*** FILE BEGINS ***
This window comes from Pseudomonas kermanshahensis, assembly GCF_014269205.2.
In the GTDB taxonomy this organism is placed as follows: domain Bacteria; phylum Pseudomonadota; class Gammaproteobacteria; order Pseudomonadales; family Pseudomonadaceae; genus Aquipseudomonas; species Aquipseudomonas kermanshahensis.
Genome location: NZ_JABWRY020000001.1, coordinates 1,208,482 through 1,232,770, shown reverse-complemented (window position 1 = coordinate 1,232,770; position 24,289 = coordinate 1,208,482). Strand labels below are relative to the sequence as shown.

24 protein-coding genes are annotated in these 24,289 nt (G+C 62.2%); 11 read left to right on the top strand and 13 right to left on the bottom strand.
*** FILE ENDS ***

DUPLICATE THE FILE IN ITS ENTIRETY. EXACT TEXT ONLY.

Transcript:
This window comes from Pseudomonas kermanshahensis, assembly GCF_014269205.2.
In the GTDB taxonomy this organism is placed as follows: domain Bacteria; phylum Pseudomonadota; class Gammaproteobacteria; order Pseudomonadales; family Pseudomonadaceae; genus Aquipseudomonas; species Aquipseudomonas kermanshahensis.
Genome location: NZ_JABWRY020000001.1, coordinates 1,208,482 through 1,232,770, shown reverse-complemented (window position 1 = coordinate 1,232,770; position 24,289 = coordinate 1,208,482). Strand labels below are relative to the sequence as shown.

24 protein-coding genes are annotated in these 24,289 nt (G+C 62.2%); 11 read left to right on the top strand and 13 right to left on the bottom strand.